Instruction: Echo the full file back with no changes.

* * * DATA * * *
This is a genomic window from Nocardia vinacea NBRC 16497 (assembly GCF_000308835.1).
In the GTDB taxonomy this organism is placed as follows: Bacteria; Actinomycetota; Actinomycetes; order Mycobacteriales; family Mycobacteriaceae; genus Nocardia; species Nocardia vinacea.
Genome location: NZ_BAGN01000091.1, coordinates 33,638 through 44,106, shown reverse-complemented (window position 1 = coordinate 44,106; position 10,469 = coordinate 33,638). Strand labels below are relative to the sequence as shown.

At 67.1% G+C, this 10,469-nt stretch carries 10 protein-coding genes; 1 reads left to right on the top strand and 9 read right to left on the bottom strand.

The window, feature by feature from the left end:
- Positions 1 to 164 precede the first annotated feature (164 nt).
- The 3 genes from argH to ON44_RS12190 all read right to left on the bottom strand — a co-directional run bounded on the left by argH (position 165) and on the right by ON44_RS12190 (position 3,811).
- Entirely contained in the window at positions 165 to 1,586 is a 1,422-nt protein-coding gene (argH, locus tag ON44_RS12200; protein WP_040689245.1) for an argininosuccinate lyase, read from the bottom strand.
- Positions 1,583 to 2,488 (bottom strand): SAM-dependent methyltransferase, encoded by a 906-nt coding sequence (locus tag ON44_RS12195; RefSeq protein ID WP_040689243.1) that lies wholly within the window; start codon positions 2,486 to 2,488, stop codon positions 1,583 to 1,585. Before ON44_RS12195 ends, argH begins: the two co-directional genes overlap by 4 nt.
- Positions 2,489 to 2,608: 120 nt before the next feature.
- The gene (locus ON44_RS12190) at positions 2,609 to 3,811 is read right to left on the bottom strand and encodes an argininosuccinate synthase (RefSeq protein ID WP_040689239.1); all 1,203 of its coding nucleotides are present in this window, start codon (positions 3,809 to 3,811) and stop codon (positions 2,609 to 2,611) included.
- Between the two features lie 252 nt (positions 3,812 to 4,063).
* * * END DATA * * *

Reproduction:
This is a genomic window from Nocardia vinacea NBRC 16497 (assembly GCF_000308835.1).
In the GTDB taxonomy this organism is placed as follows: Bacteria; Actinomycetota; Actinomycetes; order Mycobacteriales; family Mycobacteriaceae; genus Nocardia; species Nocardia vinacea.
Genome location: NZ_BAGN01000091.1, coordinates 33,638 through 44,106, shown reverse-complemented (window position 1 = coordinate 44,106; position 10,469 = coordinate 33,638). Strand labels below are relative to the sequence as shown.

At 67.1% G+C, this 10,469-nt stretch carries 10 protein-coding genes; 1 reads left to right on the top strand and 9 read right to left on the bottom strand.

The window, feature by feature from the left end:
- Positions 1 to 164 precede the first annotated feature (164 nt).
- The 3 genes from argH to ON44_RS12190 all read right to left on the bottom strand — a co-directional run bounded on the left by argH (position 165) and on the right by ON44_RS12190 (position 3,811).
- Entirely contained in the window at positions 165 to 1,586 is a 1,422-nt protein-coding gene (argH, locus tag ON44_RS12200; protein WP_040689245.1) for an argininosuccinate lyase, read from the bottom strand.
- Positions 1,583 to 2,488 (bottom strand): SAM-dependent methyltransferase, encoded by a 906-nt coding sequence (locus tag ON44_RS12195; RefSeq protein ID WP_040689243.1) that lies wholly within the window; start codon positions 2,486 to 2,488, stop codon positions 1,583 to 1,585. Before ON44_RS12195 ends, argH begins: the two co-directional genes overlap by 4 nt.
- Positions 2,489 to 2,608: 120 nt before the next feature.
- The gene (locus ON44_RS12190) at positions 2,609 to 3,811 is read right to left on the bottom strand and encodes an argininosuccinate synthase (RefSeq protein ID WP_040689239.1); all 1,203 of its coding nucleotides are present in this window, start codon (positions 3,809 to 3,811) and stop codon (positions 2,609 to 2,611) included.
- Between the two features lie 252 nt (positions 3,812 to 4,063).